Review Summary: A cut above the rest, this album marks the marriage between potential, talent, and musicianship in perfect harmony.3 of 3 thought this review was well written
How does one go from pure skankin' ska-punk tunes, to a multi-faceted machine that is Progress? Whatever the case may be, the RX Bandits have done what no one thought they could do. Being from California and trying to make it as a band is an old story we are all familiar with, as was the music we heard from their previous outings. RX Bandits were often overlooked when they were coming out with their music, and a rise to fame seemed out of reach. With that being said, Progress should silence any critic that they sound like everybody else. When asked by a friend to put these guy in a genre because he was organizing his library, I replied with, "RX Bandits? Their genre IS RX Bandits."
Behind the simple Native American Chief's head with a white backdrop, lies a multitude of ska-punk, progressive, hardcore influences culminated into a work of musical art. Progress, as all Bandit's records do, has a feel all it's own. While many will debate their favorite record, one thing is absolutely clear, each record is completely different. Don't be mistaken though, the roots and original sound are there, it's the atmosphere that they create on each record that is something special, and this record is my personal favorite. With all personal feelings aside, this record stands alone in the ska-punk department. Bringing a eclectic grab bag mix of different genres this record is progressive, in your face, and a true picture of what these guys can do.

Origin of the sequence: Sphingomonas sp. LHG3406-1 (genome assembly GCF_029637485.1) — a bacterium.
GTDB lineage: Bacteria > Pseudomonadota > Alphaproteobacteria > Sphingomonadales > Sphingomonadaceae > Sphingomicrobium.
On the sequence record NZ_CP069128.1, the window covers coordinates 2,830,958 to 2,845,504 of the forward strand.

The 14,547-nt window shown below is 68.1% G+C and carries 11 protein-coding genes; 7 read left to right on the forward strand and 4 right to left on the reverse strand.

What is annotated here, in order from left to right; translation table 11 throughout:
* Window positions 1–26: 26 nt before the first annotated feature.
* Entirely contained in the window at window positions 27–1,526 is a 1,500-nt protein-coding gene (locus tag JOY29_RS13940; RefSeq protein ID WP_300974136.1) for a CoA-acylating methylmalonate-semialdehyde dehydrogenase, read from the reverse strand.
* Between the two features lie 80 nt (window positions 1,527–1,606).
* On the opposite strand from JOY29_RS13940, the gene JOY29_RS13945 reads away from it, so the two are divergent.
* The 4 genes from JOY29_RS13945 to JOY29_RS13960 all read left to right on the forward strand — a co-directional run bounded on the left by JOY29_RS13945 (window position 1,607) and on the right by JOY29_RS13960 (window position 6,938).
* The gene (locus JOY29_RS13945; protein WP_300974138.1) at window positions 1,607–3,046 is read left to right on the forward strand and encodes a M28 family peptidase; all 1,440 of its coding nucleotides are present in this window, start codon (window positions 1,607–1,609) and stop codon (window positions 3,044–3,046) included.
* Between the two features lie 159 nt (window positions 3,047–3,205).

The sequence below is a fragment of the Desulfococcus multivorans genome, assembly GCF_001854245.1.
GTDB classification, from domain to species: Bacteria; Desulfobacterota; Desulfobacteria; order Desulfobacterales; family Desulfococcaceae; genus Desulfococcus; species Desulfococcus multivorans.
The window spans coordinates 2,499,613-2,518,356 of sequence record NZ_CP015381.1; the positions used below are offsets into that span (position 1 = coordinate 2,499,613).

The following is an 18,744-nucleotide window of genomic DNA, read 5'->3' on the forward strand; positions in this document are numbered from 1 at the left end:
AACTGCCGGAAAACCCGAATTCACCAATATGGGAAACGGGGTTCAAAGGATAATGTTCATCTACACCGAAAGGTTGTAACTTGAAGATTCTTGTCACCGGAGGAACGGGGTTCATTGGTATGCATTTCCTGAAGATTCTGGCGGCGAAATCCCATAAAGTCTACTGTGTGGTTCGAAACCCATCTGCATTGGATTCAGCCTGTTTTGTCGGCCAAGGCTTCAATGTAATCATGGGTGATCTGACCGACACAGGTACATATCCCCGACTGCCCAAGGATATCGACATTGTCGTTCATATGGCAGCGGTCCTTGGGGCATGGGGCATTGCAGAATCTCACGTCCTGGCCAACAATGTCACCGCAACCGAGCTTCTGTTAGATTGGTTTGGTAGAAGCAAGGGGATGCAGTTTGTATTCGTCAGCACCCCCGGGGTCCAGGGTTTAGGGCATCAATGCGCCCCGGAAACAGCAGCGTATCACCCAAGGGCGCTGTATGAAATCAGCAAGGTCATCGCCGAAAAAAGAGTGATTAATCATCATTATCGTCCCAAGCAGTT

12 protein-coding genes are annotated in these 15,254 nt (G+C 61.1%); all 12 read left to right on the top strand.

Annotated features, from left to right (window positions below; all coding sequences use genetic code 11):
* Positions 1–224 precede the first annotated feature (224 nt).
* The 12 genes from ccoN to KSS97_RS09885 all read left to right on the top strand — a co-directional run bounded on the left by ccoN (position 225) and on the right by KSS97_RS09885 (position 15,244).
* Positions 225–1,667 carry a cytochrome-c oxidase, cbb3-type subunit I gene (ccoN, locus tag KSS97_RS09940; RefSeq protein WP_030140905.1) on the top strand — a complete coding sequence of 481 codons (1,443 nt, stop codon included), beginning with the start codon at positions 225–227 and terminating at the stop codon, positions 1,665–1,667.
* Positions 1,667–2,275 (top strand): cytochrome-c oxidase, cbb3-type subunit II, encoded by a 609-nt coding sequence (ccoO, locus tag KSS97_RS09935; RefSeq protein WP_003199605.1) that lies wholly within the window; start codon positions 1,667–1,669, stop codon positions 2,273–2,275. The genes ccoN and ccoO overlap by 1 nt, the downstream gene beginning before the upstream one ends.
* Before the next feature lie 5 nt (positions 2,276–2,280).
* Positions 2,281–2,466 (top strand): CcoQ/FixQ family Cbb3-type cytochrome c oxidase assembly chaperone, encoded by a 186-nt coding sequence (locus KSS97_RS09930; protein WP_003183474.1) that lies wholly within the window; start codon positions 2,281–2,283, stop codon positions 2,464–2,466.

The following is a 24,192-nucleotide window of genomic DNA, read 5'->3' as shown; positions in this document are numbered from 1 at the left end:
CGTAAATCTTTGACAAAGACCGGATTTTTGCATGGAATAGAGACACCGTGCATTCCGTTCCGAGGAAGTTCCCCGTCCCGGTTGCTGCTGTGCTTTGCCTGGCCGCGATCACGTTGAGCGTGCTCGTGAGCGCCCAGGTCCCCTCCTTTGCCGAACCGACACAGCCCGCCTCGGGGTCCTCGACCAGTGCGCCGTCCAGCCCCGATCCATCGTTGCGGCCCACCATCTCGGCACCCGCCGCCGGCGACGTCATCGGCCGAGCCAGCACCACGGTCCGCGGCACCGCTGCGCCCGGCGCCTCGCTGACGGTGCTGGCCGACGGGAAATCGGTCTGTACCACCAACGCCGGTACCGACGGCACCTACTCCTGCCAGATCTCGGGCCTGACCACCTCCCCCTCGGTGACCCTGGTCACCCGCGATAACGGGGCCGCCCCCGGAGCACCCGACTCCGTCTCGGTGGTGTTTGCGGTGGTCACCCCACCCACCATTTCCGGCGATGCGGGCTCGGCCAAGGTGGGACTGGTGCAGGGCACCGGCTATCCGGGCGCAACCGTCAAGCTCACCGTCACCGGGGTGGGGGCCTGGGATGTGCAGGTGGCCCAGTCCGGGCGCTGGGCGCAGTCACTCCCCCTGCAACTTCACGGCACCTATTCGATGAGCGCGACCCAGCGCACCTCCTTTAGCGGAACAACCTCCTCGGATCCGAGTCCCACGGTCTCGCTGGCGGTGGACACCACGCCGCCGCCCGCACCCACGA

There is ample evidence within the lyrics of this record to show the level of maturity. Leaning away from straightforward messages from a high school kid, to the subtleties of deeper meanings within Analog Boy, Matt Embree shows his lyrical skills firing on all cylinders. Another factor that can be taken into account is the fact that this record sounds like the one they wanted to make. This record especially, the bandits took many risks, and even though there is such a distinct difference between Halfway and Progress, you still know it's the Bandits. They stepped out of their comfort zone, found the sound that no one has heard before, and perfected it. Thus, making their genre, RX Bandits.
You'll find yourself listening to this record time and time again. There are so many special moments, mine needn't be cited considering the whole album is beautiful. The truth of the matter is, Progress is an album you can't ignore, nor can you not listen to it. You'll immediately need to search amazon for it and get it for yourself, because it is a great edition to any music library.